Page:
Peterborough’s Rachel Quilty was born with a partial left arm and has lived with a prosthetic for most of her life. The 19-year-old, who is affiliated with War Amps, had always wanted to become a camp counsellor at Camp Oconto—an all-girls camp where she had spent many years as a camper.
With her prosthetic, she wasn’t able to complete level D instruction with a traditional paddle which she’d need to teach canoeing as a counsellor. After seeking advice from fellow camp counsellors and getting the word out, The Canoe Museum writes in a blog post how volunteers, retail business and organizations came together to make a paddle that worked for her.
Photo of Rachel with her fitted paddle courtesy Canoe Museum
THE ORIGINAL PROTOTYPES
“Wild Rock Outfitters donated a used paddle for the first prototype, in which a hole was added to accommodate the hook at the end of her prosthetic arm,” the Canoe Museum writes. More than 10 design prototypes were made over the next year to fit with Rachel’s prosthetic.
When Five Counties Children’s Centre asked Wild Rock if there was anyone they could recommend as this project evolved to find her the perfect fitting paddle, they suggested the Canadian Canoe Museum and that’s where volunteer Rick Schuett became involved.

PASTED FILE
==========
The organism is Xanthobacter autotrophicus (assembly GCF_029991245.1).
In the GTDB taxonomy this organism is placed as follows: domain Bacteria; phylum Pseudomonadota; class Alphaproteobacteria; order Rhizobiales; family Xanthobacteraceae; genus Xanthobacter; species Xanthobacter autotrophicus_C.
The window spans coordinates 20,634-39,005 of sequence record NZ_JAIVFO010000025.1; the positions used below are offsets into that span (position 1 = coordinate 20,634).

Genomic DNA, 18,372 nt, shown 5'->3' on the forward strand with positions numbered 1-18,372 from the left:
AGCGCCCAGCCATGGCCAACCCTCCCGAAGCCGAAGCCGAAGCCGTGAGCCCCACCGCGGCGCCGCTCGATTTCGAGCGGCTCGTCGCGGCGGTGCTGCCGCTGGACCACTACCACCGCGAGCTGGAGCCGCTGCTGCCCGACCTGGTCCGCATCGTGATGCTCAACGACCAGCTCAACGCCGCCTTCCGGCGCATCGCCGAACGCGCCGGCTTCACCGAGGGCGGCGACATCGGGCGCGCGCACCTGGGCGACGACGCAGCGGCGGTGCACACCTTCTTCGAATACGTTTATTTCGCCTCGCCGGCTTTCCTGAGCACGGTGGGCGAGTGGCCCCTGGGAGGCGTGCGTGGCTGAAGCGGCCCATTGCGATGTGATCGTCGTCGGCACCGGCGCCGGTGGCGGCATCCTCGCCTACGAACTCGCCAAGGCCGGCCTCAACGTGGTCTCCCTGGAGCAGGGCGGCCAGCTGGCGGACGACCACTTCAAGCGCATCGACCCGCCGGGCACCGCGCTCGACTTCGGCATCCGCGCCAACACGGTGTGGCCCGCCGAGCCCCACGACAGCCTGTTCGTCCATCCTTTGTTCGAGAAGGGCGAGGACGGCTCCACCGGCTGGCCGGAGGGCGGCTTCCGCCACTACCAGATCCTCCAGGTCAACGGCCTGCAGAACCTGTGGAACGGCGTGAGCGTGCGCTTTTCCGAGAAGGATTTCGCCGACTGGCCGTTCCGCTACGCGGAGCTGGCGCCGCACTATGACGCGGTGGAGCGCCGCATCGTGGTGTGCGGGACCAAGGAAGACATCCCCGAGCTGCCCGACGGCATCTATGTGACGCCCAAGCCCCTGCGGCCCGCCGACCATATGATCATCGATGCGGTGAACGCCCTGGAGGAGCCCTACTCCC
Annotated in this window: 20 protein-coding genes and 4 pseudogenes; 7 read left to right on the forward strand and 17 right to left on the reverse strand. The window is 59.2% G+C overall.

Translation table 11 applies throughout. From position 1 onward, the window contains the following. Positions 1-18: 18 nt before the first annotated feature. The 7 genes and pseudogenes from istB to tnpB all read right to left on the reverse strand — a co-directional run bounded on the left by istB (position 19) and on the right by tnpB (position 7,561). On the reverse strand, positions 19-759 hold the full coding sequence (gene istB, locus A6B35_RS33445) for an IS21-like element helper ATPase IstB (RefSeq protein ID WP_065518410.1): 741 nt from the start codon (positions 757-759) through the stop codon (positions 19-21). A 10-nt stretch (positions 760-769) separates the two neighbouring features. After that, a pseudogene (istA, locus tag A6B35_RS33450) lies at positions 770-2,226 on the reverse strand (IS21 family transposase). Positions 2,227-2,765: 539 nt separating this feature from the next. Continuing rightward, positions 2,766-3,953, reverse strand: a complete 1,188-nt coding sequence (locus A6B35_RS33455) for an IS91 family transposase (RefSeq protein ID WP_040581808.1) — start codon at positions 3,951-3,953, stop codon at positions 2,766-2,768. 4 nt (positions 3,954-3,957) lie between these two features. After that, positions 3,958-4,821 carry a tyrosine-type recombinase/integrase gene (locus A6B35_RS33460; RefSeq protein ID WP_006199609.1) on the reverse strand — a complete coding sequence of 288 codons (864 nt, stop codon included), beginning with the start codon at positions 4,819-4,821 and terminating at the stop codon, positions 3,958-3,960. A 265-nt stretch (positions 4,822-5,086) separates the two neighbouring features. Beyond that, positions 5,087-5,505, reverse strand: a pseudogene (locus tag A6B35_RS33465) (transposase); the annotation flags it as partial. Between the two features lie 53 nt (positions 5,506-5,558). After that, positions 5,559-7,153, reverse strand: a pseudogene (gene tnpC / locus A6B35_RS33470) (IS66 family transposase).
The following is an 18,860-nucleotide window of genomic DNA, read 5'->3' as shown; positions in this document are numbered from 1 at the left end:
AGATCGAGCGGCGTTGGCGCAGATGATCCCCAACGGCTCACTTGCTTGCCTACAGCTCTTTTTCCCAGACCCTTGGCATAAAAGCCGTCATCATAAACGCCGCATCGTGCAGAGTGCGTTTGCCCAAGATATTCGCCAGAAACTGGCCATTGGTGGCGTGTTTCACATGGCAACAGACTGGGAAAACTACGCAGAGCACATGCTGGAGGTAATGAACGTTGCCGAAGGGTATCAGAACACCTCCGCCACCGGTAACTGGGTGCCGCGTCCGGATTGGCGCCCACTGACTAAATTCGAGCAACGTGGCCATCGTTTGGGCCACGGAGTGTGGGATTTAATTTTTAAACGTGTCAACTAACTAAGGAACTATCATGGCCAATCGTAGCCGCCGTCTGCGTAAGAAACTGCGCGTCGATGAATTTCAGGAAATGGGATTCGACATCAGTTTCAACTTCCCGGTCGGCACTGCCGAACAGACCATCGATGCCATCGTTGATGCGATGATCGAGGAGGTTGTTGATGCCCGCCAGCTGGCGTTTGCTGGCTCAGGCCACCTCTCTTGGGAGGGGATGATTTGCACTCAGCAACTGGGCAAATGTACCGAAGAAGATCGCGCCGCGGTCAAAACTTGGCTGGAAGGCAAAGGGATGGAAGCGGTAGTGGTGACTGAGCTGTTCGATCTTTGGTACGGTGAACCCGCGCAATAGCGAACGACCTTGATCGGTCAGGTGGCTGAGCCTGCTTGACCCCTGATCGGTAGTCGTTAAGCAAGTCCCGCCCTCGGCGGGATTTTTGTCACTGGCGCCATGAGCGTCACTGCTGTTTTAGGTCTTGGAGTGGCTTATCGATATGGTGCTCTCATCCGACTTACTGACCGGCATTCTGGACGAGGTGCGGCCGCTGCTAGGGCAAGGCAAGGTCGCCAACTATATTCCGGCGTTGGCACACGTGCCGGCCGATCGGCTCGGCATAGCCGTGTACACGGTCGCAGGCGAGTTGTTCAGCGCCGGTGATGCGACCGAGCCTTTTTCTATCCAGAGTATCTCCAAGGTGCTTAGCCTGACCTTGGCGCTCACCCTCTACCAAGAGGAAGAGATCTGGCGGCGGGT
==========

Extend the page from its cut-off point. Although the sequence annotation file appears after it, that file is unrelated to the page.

Rachel and Rick at Canoe Museum
Rick, who has been creating custom canoe paddles for three decades, carves paddles on the second floor in the artisan exhibit area on Fridays. Rick’s first paddle for Rachel worked well, with its middle connector on the shaft for movement, but over time the constant pressure eventually broke it apart and the metal hook from her prosthetic wore down the wood on the paddle’s grip.
For the second paddle, the Canoe Museum says that “Rick re-designed the middle connector pieces with stronger materials that enabled the lower portion of the paddle to be mobile for more ease and control. In addition, he added a piece of metal to the paddle’s grip to prevent wear and tear from the hook.”
Photo courtesy Canoe Museum
HOW RACHEL USES THE PADDLE
-> Rachel puts the hook from her prosthetic arm through the hole in the grip and uses her right arm to move the bottom of the paddle.
-> The notch in the middle acts as the wrist she doesn’t have on her left hand and then she’s able to maneuver the paddle to perform various strokes.
With Rick’s expertise and dedication, he has given Rachel the means to accomplish her goals. The Canoe Museum says that in addition to becoming a camp counsellor, Rachel is working as a certified lifeguard and swim instructor at the Peterborough Sport and Wellness Centre where she also uses the specialized paddle to teach swimming.